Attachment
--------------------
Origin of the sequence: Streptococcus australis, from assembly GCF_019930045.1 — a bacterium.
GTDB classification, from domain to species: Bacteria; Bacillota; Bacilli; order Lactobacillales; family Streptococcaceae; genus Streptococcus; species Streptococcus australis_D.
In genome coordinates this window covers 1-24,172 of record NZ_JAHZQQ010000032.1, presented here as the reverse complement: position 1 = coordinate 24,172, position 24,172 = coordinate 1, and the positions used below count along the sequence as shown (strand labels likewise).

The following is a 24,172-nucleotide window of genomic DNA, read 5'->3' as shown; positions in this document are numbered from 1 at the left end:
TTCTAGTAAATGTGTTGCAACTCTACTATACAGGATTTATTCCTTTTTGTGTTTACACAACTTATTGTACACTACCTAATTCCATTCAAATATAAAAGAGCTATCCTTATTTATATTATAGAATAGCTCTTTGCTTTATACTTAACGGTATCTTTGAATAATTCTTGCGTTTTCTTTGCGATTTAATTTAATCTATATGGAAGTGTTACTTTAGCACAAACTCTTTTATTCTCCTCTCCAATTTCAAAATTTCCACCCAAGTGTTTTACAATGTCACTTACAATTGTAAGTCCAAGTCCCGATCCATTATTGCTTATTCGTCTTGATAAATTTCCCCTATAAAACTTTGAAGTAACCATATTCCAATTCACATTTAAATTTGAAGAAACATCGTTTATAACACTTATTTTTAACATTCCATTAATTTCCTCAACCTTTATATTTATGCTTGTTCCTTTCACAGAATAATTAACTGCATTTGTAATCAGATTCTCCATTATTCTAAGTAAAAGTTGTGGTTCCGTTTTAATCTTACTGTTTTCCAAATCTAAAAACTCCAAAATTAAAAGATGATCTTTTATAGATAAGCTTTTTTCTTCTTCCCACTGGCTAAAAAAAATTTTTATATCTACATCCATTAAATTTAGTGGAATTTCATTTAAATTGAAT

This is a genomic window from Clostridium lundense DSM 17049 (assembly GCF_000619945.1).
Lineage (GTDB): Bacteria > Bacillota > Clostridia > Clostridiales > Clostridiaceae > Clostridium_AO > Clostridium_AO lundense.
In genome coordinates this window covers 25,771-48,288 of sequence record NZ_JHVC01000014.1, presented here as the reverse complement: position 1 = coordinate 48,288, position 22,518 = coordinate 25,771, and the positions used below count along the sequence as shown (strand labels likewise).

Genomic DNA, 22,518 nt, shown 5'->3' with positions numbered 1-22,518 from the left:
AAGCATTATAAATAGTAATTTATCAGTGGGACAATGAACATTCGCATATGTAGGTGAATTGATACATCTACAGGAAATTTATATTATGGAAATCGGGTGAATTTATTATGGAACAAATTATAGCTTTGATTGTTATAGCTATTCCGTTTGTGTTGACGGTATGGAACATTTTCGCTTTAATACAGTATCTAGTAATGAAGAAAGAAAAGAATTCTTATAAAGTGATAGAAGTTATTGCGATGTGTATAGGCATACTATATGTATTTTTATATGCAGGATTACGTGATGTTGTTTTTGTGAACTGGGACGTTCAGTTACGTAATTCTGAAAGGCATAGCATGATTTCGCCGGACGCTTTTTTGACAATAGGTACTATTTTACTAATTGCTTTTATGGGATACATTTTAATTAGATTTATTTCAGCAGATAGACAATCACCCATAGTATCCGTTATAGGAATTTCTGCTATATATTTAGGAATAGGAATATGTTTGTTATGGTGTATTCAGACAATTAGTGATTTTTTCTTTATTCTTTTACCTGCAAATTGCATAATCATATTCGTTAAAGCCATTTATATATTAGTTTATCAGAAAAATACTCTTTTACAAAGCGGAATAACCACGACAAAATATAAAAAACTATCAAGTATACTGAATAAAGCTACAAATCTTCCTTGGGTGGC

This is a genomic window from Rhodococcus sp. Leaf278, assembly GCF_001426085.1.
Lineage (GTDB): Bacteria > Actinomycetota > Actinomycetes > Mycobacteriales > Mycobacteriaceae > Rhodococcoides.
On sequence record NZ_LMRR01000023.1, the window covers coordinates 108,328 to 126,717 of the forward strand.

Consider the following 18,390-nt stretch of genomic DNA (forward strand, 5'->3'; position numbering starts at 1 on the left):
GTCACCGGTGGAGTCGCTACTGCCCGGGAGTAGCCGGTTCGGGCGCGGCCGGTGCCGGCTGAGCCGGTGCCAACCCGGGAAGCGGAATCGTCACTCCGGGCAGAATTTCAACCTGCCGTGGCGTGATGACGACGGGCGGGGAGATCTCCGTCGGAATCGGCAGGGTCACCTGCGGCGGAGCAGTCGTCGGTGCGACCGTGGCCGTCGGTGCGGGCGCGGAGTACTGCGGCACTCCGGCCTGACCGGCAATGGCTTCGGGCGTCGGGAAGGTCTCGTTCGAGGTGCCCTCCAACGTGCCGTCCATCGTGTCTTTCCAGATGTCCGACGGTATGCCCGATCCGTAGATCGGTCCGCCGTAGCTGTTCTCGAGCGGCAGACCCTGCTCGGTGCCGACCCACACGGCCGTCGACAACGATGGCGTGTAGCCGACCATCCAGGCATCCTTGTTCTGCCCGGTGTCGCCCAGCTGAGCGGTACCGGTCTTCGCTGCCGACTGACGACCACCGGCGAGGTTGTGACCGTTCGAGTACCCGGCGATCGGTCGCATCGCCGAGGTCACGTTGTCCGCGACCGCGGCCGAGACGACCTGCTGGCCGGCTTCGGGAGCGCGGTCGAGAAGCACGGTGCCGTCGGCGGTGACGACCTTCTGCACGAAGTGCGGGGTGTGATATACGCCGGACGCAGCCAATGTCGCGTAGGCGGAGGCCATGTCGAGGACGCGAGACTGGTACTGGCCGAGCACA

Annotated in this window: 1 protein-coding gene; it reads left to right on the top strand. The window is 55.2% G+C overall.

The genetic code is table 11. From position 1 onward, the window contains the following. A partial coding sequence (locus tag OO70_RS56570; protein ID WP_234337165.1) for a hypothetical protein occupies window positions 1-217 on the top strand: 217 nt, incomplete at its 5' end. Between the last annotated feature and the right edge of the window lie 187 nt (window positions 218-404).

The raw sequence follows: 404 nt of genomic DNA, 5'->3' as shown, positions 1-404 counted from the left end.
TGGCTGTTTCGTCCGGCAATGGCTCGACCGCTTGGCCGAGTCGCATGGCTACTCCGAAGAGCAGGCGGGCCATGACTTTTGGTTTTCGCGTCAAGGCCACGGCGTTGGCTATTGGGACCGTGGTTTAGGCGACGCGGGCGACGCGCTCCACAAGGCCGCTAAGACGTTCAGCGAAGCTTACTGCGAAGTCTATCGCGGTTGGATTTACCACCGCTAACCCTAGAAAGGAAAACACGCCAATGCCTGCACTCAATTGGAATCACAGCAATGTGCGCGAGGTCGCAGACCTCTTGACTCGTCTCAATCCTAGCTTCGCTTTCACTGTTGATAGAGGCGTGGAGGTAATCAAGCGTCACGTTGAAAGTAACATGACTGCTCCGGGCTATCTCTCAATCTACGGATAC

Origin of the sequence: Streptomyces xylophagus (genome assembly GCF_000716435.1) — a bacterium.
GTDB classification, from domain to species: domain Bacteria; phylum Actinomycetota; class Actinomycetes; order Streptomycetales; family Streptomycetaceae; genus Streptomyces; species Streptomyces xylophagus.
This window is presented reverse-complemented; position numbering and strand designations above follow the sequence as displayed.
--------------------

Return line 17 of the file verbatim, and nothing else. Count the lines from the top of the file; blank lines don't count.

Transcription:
The genetic code is table 11. From position 1 onward, the window contains the following. A partial coding sequence (locus tag OO70_RS56570; protein ID WP_234337165.1) for a hypothetical protein occupies window positions 1-217 on the top strand: 217 nt, incomplete at its 5' end. Between the last annotated feature and the right edge of the window lie 187 nt (window positions 218-404).